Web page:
Eighteen more people have been sickened by the E. coli outbreak tied to chopped romaine lettuce from the Yuma, Arizona, growing region, health officials report. According to the latest update from the Centers of Disease Control and Prevention (CDC), 53 people have now been affected in 16 states.
In total, 31 out of 48 people with available information have been hospitalized — a rate of 65 percent — including five people who have developed a type of kidney failure called hemolytic uremic syndrome (HUS).
"This is a higher hospitalization rate than usual for E. coli O157:H7 infections, which is normally around 30 percent," the CDC said in a statement. "Health officials are working to determine why this strain is causing a higher percentage of hospitalizations." No deaths have been reported.
Health officials say information collected to date indicates that chopped romaine lettuce from the Yuma growing region could be contaminated with E. coli O157:H7. No common grower, supplier, or distributor has been identified yet.
To keep yourself and your family safe, the CDC recommends avoiding any romaine lettuce products that could be contaminated.
"Consumers anywhere in the United States who have store-bought chopped romaine lettuce at home, including salads and salad mixes containing chopped romaine lettuce, should not eat it and should throw it away, even if some of it was eaten and no one has gotten sick. If you do not know if the lettuce is romaine, do not eat it and throw it away," the CDC states.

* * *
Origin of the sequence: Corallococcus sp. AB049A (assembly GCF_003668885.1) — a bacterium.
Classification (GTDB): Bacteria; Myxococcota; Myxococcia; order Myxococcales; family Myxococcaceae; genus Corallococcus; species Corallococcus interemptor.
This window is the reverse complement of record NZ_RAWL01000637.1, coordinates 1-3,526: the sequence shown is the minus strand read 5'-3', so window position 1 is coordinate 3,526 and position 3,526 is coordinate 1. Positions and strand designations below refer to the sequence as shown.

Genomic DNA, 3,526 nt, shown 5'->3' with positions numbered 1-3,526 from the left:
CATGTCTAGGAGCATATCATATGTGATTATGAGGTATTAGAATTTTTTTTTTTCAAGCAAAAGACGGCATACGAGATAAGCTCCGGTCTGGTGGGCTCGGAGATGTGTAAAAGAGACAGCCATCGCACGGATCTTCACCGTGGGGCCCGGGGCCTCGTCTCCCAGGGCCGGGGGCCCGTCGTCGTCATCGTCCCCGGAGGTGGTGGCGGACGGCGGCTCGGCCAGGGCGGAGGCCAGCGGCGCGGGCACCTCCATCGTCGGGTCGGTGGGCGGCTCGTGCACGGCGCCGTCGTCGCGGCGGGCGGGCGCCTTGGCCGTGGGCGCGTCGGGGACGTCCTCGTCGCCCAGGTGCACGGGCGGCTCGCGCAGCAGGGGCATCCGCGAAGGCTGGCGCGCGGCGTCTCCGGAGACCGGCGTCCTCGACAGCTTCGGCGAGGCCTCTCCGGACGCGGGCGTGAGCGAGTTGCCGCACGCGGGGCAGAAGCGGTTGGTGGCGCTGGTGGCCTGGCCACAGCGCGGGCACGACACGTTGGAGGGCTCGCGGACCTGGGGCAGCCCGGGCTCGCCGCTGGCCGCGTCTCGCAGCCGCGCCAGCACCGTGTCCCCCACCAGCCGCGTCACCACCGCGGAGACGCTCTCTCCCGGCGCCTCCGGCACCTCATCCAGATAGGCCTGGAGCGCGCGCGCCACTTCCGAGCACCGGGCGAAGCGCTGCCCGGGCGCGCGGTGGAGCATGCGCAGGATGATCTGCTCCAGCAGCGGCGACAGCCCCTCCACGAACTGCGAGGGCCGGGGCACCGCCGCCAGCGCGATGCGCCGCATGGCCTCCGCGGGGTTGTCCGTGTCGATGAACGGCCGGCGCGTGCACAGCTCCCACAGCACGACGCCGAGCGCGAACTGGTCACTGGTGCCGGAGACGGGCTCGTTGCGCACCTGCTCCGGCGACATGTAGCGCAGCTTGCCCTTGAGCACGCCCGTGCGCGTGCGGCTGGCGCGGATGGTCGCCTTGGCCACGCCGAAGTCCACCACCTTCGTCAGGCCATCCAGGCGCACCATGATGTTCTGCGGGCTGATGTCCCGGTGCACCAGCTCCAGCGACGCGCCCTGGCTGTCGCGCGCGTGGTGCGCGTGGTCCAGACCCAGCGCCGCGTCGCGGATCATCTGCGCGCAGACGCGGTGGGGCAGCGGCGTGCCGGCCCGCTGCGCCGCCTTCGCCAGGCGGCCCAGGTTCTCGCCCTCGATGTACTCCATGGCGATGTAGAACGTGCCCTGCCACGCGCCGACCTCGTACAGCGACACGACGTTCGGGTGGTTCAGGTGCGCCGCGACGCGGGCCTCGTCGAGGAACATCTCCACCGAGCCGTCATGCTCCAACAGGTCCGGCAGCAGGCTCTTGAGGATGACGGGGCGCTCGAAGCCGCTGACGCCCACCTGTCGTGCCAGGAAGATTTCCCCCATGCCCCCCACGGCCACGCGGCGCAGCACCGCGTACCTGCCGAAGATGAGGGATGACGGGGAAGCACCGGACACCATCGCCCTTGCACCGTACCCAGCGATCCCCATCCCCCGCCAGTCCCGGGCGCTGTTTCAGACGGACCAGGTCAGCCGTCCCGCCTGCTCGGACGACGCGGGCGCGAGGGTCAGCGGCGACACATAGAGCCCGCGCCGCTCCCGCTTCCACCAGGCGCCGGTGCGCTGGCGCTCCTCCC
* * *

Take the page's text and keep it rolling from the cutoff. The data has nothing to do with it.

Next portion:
Before buying romaine lettuce at a grocery store or eating it at a restaurant, officials urge consumers to confirm with the store or restaurant that it is not chopped romaine lettuce from the Yuma, Arizona growing region. If this cannot be confirmed, do not buy it or eat it.
Restaurants and retailers are also being urged not to serve or sell chopped romaine lettuce from the Yuma growing region and to check with suppliers about the source of their chopped lettuce.
Symptoms of an E. coli infection include diarrhea, which can be bloody, severe stomach cramps and vomiting. Typically, it takes an average of three to four days to after eating contaminated food for symptoms to show.
While the illness usually clears up within a week, sometimes it can linger longer and lead to serious complications. Signs of hemolytic uremic syndrome (HUS) include fever, abdominal pain, pale skin tone, fatigue and irritability, unexplained bruises or bleeding from the nose and mouth, and decreased urination. These complications are more common in young children under 5, older adults, and people with weakened immune systems.
Anyone experiencing these symptoms should seek medical care immediately.